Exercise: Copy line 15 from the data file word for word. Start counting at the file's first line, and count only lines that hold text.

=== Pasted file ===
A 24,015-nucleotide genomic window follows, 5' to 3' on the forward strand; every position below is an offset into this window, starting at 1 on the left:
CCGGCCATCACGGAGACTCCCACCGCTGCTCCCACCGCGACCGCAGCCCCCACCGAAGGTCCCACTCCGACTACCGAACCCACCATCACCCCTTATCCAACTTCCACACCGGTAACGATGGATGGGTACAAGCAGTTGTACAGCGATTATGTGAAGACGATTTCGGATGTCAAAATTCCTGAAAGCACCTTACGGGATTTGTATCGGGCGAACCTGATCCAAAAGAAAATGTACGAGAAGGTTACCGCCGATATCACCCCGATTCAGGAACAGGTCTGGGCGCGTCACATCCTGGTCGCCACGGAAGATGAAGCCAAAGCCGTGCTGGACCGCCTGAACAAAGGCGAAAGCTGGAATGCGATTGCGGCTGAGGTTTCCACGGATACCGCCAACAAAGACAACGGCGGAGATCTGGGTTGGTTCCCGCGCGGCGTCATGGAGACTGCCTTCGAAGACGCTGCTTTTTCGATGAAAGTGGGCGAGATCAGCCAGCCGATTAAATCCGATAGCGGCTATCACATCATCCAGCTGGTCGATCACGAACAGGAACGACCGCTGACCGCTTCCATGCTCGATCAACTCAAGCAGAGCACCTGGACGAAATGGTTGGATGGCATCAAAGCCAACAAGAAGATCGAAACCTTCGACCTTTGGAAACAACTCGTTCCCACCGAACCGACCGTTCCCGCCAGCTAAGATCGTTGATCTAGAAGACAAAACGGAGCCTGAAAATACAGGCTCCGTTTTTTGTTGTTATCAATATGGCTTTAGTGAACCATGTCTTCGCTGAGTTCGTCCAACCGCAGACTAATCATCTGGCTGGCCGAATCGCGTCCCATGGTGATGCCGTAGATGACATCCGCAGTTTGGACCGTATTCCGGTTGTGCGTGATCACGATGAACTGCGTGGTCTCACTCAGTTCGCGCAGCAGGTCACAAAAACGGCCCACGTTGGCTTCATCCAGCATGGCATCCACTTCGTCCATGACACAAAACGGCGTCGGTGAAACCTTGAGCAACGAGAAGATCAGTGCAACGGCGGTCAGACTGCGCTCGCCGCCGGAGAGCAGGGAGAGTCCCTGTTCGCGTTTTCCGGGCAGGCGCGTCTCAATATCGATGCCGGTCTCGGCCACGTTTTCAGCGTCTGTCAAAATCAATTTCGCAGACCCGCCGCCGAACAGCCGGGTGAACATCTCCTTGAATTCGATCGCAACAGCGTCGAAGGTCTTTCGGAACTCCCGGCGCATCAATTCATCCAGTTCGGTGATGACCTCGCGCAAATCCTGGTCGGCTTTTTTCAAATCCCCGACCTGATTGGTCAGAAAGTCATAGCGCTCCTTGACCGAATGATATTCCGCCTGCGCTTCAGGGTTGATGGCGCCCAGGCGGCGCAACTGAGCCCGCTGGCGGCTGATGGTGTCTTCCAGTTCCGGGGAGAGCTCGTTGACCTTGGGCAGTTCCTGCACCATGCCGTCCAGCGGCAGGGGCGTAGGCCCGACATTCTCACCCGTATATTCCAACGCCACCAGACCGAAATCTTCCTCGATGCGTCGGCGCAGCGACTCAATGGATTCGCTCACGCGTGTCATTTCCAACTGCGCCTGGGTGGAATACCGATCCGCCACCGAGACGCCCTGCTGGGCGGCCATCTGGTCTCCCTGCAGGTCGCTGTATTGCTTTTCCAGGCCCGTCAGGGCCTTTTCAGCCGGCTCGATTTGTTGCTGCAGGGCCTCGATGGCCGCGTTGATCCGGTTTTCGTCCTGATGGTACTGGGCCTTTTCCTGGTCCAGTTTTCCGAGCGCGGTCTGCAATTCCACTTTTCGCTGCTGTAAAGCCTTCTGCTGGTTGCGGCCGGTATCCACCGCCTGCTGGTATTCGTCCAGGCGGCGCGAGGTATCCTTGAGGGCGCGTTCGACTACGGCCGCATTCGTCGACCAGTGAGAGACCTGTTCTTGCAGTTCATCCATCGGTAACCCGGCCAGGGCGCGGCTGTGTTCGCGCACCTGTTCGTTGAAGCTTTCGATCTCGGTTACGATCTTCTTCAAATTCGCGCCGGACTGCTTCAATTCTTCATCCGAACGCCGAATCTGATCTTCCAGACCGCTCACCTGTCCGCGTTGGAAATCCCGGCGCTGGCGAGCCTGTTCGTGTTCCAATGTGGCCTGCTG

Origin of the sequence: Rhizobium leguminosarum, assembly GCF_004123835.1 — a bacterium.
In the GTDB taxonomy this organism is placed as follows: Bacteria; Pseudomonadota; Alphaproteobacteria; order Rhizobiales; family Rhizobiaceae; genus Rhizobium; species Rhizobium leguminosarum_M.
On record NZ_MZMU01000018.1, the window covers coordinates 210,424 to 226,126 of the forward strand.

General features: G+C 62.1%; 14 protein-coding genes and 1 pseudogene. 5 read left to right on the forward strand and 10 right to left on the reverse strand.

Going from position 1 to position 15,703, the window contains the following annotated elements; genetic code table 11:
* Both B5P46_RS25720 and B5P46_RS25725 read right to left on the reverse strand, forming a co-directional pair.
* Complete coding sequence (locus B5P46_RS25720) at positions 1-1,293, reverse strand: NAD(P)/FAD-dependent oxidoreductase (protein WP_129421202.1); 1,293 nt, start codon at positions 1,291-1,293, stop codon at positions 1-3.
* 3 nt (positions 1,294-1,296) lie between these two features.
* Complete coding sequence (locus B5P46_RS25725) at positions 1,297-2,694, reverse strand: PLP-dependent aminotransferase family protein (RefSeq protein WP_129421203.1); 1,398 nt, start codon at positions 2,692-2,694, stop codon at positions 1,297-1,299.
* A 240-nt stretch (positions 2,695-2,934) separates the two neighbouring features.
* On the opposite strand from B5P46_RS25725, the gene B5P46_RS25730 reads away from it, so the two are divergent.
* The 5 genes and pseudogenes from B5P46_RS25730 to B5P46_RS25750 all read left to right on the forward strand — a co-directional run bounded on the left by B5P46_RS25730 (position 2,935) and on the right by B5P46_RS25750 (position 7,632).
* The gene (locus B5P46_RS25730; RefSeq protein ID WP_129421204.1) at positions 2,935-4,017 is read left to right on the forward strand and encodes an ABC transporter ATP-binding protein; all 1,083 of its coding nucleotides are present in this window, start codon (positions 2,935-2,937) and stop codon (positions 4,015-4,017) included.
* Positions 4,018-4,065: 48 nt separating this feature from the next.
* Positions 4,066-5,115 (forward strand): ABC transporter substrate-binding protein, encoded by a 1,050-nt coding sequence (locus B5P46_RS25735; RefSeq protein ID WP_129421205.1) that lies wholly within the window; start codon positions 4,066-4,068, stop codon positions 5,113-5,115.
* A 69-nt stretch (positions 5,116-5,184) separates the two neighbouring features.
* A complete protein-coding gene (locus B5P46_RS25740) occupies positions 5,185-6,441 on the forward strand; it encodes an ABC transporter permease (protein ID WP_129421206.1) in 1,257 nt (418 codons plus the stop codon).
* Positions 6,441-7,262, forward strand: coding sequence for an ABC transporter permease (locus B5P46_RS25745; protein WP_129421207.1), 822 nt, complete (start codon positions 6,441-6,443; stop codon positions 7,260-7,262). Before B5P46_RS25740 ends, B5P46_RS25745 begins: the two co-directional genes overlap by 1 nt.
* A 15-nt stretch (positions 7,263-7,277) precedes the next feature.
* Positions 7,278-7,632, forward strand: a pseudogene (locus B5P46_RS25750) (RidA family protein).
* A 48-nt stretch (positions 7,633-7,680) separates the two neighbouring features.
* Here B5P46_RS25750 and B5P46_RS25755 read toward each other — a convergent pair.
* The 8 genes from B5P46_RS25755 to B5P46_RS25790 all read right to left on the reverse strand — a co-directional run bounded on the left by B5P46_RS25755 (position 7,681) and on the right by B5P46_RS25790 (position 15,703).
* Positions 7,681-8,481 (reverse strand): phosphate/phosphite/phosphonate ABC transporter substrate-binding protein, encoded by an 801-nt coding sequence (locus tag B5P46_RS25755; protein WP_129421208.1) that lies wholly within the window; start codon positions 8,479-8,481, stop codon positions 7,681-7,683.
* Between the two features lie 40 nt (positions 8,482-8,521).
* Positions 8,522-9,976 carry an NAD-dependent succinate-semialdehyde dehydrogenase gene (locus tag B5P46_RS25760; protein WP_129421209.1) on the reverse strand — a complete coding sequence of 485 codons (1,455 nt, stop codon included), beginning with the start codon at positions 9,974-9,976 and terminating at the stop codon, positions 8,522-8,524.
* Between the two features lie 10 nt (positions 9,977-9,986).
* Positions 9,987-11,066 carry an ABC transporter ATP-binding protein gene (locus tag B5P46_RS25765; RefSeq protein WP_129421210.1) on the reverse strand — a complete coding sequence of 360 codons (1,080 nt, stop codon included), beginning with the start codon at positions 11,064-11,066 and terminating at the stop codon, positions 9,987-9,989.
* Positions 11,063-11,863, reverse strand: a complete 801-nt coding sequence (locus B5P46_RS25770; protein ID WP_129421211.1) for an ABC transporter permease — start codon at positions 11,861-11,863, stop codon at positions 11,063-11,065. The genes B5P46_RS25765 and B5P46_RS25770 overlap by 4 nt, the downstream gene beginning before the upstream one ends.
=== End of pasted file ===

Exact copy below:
* The gene (locus B5P46_RS25730; RefSeq protein ID WP_129421204.1) at positions 2,935-4,017 is read left to right on the forward strand and encodes an ABC transporter ATP-binding protein; all 1,083 of its coding nucleotides are present in this window, start codon (positions 2,935-2,937) and stop codon (positions 4,015-4,017) included.